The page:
When traditional network models are annotated in a special corpus, the accuracy of the annotation is often insufficient because of the corpus. For example, using the Senna model [32], which first uses a convolutional neural network for character information extraction, and then uses a feedforward neural network for labeling. When the composition corpus is part-of-speech labeling, the labeling accuracy is 0.953. Akhil et al. [27] used a multilayer neural network to divide the labeling process into two steps. In addition, in the last layer, CRF is used for labeling. When the written English composition corpus is labeled with a part of speech, the labeling accuracy reaches 0.956. Compared with previous work, the accuracy of the model in this paper reaches 0.976, as shown in Figure 7. Therefore, even if the corpus containing English grammatical errors is labeled, the model in this paper can still maintain a high labeling accuracy.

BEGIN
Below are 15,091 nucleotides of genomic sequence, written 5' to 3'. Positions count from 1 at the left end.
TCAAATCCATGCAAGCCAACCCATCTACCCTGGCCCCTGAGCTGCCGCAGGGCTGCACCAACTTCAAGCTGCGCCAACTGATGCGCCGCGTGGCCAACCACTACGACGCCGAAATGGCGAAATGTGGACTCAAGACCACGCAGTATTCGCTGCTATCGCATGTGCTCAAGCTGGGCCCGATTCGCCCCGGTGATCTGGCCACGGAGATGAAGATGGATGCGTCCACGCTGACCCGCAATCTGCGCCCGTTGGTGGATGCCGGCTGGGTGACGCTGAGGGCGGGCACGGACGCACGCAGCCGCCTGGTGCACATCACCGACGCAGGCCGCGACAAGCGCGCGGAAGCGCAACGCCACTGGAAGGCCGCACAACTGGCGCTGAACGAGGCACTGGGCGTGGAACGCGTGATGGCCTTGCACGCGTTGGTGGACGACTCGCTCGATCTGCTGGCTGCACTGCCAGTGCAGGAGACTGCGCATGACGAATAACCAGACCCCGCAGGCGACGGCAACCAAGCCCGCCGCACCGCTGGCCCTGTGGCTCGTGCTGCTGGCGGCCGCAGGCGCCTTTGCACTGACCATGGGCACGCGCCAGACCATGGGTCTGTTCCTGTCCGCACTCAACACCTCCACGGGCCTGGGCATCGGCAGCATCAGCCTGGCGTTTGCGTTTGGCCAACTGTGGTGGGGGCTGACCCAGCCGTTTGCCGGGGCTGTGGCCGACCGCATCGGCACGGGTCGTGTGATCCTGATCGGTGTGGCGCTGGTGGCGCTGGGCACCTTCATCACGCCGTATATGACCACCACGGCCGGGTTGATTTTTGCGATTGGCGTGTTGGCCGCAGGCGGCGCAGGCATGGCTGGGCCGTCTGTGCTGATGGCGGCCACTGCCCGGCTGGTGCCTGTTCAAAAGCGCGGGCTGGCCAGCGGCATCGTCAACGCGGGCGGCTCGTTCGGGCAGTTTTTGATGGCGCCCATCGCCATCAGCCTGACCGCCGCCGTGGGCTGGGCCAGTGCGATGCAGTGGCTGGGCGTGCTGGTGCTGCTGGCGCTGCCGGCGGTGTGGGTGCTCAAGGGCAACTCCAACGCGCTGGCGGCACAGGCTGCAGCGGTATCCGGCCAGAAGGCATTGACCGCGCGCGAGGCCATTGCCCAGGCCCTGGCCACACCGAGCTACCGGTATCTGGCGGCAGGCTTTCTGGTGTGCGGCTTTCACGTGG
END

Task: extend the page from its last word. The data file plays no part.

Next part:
As the complexity of the model increases, the model in this paper introduces dropout to solve the overfitting problem, as shown in Figure 8(a). In the experiment, compared to the results without dropout, dropout can significantly alleviate overfitting the problem. This is because dropout randomly makes the weights of some hidden layer nodes in the network not work and limits the weights to achieve a regular effect.

In terms of word vector selection, the model in this paper uses GloVe’s 50-dimensional, 100-dimensional, and 300-dimensional word vector for comparison experiments, and compares with the random initialization method, as shown in Figure 8(b) below show, finally choose to use a 100-dimensional vector to initialize the word vector in the model.

4.4. Result Analysis of the Automatic Scoring Model

Using nontext features, this paper separately trains the model on eight composition subsets and predicts the test set scores and calculates the corresponding twice-weighted Kappa value. The experimental results are shown in Figure 9.